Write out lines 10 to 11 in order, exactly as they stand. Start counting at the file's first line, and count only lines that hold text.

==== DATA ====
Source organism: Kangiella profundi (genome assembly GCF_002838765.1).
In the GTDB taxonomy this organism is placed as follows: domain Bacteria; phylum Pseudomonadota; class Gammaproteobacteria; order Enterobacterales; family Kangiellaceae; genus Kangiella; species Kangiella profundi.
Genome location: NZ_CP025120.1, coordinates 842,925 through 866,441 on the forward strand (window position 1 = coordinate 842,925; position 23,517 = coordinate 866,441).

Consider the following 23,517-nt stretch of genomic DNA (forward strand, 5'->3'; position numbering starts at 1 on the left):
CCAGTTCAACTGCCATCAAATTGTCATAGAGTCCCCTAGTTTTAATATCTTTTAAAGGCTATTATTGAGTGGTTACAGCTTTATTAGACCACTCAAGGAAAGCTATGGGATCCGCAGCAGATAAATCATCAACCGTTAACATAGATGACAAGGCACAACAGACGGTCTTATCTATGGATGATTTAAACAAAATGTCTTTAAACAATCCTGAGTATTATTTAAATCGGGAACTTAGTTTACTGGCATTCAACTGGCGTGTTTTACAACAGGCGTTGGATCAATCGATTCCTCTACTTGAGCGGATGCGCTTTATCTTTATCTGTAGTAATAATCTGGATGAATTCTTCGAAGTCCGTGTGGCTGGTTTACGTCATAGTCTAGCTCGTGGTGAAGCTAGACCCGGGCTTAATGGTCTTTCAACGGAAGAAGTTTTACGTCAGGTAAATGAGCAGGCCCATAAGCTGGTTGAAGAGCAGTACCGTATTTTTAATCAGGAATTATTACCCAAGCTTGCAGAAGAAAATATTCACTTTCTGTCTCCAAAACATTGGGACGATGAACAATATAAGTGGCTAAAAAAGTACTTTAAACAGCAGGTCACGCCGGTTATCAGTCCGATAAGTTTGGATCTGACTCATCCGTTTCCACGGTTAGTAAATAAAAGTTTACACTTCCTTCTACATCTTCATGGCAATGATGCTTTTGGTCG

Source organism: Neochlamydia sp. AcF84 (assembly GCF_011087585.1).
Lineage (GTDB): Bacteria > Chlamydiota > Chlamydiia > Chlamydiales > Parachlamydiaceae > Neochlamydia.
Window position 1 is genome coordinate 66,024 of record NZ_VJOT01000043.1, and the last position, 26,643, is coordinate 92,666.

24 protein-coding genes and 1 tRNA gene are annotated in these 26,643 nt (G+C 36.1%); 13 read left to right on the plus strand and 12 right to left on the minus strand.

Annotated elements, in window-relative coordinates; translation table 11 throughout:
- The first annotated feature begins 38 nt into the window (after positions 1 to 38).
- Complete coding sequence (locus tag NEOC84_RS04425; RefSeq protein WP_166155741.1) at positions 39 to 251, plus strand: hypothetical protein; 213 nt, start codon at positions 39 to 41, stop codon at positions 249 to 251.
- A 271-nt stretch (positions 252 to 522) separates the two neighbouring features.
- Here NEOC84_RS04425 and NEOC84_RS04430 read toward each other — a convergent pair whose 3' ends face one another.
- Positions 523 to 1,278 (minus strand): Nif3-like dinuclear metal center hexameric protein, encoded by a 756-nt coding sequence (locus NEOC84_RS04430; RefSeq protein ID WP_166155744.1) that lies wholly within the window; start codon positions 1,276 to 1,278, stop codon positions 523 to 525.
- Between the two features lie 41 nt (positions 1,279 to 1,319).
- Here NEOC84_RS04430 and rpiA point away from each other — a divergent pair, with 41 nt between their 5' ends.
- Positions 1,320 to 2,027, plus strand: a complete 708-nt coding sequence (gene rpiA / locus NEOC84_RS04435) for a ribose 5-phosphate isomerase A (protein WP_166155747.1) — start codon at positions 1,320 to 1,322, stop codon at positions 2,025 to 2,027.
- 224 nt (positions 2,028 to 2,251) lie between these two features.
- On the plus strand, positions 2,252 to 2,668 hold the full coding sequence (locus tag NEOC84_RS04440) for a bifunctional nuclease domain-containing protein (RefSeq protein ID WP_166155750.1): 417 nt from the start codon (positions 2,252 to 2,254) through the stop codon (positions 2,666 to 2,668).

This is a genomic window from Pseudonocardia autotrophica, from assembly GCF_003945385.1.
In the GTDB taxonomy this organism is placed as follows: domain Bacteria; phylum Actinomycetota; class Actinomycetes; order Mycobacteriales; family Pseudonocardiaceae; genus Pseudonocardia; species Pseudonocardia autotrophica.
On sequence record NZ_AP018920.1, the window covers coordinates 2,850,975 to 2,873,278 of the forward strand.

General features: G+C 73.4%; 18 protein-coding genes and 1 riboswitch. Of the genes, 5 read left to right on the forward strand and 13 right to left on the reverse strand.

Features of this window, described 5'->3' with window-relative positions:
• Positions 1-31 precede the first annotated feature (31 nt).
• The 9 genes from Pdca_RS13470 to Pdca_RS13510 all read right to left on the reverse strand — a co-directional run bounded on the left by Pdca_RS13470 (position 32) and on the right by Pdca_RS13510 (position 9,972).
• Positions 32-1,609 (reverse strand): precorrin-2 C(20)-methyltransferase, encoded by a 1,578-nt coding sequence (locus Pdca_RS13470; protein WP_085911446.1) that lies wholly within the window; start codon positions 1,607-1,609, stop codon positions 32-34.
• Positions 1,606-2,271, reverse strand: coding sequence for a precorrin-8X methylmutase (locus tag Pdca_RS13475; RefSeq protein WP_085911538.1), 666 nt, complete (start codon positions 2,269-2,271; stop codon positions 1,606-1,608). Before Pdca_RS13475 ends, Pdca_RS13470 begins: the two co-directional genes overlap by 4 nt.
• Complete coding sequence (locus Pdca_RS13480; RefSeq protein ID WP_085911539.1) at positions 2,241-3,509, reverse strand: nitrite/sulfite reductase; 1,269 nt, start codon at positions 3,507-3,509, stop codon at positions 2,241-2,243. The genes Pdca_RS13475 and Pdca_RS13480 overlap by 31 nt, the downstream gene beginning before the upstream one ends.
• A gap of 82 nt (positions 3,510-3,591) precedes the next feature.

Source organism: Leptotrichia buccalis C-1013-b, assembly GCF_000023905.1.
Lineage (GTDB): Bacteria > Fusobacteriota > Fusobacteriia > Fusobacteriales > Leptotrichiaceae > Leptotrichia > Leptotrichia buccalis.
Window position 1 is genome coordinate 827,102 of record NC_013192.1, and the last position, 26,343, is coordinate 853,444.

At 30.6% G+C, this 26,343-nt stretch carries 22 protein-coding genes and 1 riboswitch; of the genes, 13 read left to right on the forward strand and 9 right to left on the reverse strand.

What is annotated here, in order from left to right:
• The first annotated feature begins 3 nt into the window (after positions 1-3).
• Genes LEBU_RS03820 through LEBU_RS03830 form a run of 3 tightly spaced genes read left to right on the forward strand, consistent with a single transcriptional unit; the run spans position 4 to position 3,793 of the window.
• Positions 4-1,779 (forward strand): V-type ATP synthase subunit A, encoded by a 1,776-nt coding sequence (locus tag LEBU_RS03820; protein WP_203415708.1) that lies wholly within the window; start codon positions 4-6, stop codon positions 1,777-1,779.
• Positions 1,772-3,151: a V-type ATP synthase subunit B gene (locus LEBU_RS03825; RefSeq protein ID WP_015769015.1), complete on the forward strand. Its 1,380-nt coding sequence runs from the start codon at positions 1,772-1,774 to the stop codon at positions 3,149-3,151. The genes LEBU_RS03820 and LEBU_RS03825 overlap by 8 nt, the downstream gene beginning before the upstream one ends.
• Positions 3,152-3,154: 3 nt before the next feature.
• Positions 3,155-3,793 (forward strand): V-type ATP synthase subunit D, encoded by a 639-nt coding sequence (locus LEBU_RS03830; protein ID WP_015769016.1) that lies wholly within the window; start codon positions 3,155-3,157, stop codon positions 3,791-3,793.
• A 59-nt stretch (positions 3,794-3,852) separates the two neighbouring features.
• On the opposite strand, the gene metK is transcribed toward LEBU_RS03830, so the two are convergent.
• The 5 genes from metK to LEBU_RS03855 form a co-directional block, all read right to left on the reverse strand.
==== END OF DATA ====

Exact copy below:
Annotated elements, in window-relative coordinates; translation table 11 throughout:
- The first annotated feature begins 38 nt into the window (after positions 1 to 38).